Top shelf scores for Throw Placement & Flight and throwing in general should not be attained by fanciness alone. How the discs are thrown and how they fly are important. Stuffing vaults and overs into the dog’s mouth at short distances is not the spirit of flying discs.
Throwing flips and vaults with decent Separation requires thoughtful, competent placement and far more skill than stuffing a 6 inch toss into the dog’s mouth on a vault or making flips happen with a tiny little toss. These higher level skills should be rewarded and reinforced in throwing scores.
Collection & Control
If you want to see what collection & Control look like in flips and vaults, take a look at Eppie in the slow motion clips on the examples (0:25 | 1:23 | 1:45 | 2:45). Patience: not jumping the target or the trigger. Targeting: looking before he leaps. Executing: Making a complex, thoughtful catch. Control: Navigating the catch with an eye towards the landing.
Yeah, the shit is crazy, but it’s a controlled crazy. It’s crazy like a fox.
Separation on vaults, overs, and flips both challenges and highlights Collection and Control. It is a far more complex operation than flinging for a disc.
Separation on the vault is a necessity for both executing and demonstrating Collection and Control in the vaulting process. Executing for safety and succes’ sake, and demonstrating the skills to get a good score. The same is true on flips and overs.
Having the target visible before leaving the ground allows the dog to collect properly and thoughtfully on the vaulting platform. For the target to be visible before the dog leaves the ground, there must be Separation or it must be a A Take is a cued Bite that replicates the placement and timing of a throw. Usually used with overs, vaults, and flips, the Take is a powerful teaching tool for More or Take-esque.
The vault is localized collection – the essence of collection. A finite area in the obstacle, a predictable, close, and precise location of the target, limited speed, and simplified timing. There is a reason why many dogs vault well but don’t leap well on the run: vaulting is a simple operation compared to a running catch and it is easy to force Collection and Control. Get the dog moving, give him a trigger and stuff the disc in there. The over is similar, but the collection is not localized – that’s why they’re harder to teach if the dog isn’t a natural.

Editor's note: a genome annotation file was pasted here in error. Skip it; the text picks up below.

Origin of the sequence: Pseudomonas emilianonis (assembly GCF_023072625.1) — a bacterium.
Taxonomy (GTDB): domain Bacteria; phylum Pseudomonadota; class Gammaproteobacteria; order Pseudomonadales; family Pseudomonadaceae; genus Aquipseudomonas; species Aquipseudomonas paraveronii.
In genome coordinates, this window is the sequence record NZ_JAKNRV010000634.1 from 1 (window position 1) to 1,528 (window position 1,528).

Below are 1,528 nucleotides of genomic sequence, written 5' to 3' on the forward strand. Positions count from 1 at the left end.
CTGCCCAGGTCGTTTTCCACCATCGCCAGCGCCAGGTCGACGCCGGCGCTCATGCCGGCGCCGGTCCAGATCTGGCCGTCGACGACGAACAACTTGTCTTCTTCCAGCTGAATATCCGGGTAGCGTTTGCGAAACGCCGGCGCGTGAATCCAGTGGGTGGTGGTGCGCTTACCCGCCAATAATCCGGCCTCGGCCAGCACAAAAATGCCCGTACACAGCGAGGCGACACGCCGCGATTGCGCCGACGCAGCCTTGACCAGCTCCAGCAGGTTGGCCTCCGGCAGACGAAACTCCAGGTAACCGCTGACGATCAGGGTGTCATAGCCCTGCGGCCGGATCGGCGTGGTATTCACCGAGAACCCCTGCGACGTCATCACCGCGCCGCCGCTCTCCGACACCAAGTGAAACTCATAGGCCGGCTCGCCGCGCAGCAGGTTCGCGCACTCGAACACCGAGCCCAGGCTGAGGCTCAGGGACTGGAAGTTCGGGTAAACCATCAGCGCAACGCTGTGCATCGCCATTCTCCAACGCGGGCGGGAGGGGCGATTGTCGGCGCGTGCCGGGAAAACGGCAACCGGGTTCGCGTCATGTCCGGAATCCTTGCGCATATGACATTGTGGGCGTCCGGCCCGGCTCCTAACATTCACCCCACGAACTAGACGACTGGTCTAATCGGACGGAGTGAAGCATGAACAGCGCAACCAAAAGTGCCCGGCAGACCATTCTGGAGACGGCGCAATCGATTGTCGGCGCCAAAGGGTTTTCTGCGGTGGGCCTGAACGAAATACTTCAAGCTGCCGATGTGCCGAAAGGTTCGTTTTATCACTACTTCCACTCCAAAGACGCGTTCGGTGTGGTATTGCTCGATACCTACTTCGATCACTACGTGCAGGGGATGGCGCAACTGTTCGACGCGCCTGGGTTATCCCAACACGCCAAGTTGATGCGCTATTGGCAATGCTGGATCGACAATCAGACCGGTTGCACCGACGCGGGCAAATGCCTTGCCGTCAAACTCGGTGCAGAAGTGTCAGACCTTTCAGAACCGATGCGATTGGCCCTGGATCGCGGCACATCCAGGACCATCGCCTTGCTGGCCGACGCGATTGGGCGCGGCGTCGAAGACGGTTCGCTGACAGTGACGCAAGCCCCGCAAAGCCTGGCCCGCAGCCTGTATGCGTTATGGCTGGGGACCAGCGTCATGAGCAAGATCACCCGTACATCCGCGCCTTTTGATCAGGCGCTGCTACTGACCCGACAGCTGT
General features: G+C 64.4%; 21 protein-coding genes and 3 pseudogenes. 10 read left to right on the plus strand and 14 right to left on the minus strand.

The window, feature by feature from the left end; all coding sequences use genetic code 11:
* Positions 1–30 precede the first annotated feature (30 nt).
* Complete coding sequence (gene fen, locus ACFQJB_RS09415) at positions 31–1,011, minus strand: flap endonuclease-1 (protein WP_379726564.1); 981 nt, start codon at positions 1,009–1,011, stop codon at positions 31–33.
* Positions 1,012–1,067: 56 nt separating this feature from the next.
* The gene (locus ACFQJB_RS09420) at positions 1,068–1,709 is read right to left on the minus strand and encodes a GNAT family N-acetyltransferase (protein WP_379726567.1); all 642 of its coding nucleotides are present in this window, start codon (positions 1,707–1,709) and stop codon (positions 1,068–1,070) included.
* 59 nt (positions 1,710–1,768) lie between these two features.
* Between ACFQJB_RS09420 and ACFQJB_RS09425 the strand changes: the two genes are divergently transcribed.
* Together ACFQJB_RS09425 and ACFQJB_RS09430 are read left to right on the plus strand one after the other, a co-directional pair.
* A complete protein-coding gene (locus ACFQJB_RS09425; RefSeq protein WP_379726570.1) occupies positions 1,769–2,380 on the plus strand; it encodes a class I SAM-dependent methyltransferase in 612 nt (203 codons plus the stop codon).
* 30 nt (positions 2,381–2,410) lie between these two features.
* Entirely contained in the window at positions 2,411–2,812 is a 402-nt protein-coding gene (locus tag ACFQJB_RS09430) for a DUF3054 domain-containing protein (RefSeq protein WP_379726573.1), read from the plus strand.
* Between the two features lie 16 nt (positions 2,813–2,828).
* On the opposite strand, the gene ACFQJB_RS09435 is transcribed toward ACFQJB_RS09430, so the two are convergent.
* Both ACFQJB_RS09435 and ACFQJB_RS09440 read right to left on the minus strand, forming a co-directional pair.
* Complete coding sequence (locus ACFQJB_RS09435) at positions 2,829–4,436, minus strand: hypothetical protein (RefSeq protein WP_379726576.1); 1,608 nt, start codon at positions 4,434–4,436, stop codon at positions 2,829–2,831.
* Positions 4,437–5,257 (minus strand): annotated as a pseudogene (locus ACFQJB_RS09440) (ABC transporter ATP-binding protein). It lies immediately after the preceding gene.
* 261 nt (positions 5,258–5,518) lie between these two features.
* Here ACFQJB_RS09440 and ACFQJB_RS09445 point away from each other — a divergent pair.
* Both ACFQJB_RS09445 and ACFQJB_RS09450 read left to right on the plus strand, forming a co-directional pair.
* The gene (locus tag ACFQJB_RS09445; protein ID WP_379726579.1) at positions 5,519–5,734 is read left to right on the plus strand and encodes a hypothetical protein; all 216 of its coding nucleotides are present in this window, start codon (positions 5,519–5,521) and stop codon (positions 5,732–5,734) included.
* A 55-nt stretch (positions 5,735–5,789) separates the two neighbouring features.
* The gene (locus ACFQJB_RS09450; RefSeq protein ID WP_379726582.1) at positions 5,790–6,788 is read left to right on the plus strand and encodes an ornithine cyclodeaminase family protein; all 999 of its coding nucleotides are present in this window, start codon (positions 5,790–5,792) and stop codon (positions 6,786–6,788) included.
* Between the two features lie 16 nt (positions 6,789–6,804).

Allowing, or asking the dog to Collection and Control the leaping process, to thoughtfully and willfully go and get a thrown target, is a beautiful expression of Collection and Control. It is far more demonstrative of Collection and Control than the handler timing and tossing a target to a leaping dog or a dog reflexively reacting to a disc that is gonna get away.
Take a look at these two tricks:
Which one is more difficult? More complex?
From all three perspectives: Dog, Handler, and Team – the top image is FAR more complex and far more difficult. This is the Hidden Athleticism of Separation, although it doesn’t look too hidden here.
Now, here’s a couple more questions…
Which one goes higher? Which one is more safe?
These questions are not at all clear cut, and there is tremendous misunderstanding regarding their answers. The answers are most likely exactly the opposite of what you think.
The image with Separation (top) yields a lower vault and a vault that is far more safe. Take a look:
Safety is in the dog’s choice and dog’s knowledge. The vault with Separation allows Eppie to both know where the trick will take place and choose whether or not to go before getting started. The vault with little Separation makes him choose, on my leg – in the heat of pursuit – both where he needs to go and whether or not he’s going to go for it.
I’ll throw up a couple flip pics to illustrate the same:
Which Flip is Harder?
Separation is a key aspect of how difficult, cool, and even how safe tricks can be. It should be rewarded and reinforced on the scorecards.
Athleticism & Showmanship
Scroll up and down this page and take a look at the pics. Check out the video again…
Separation is THE Hidden Athleticism of Interior Movements. It requires far greater athleticism to make well Separated throws than to make those tiny tosses.
But it is not just the physical throwing aspect where the athleticism comes in. It is in the knowledge required to place the target where it needs to be as well as the timing required to make it happen.
Throw in some wind and you’ve got more mental athletic gymnastics than you can shake 3 or 4 sticks at.
Separation on Interior Movements is a Hidden Athletic expression. It’s not going to earn a 4 to 5 stars in any category on it’s own, but it’s definitely worth a quarter or half a star plus or minus – a half point or point on the scale of 1-10.
And if you’re threatening a perfect score in any of the categories or sub categories, Separation ought to be featured in your game, because, you know, you’re getting kind of close to perfect.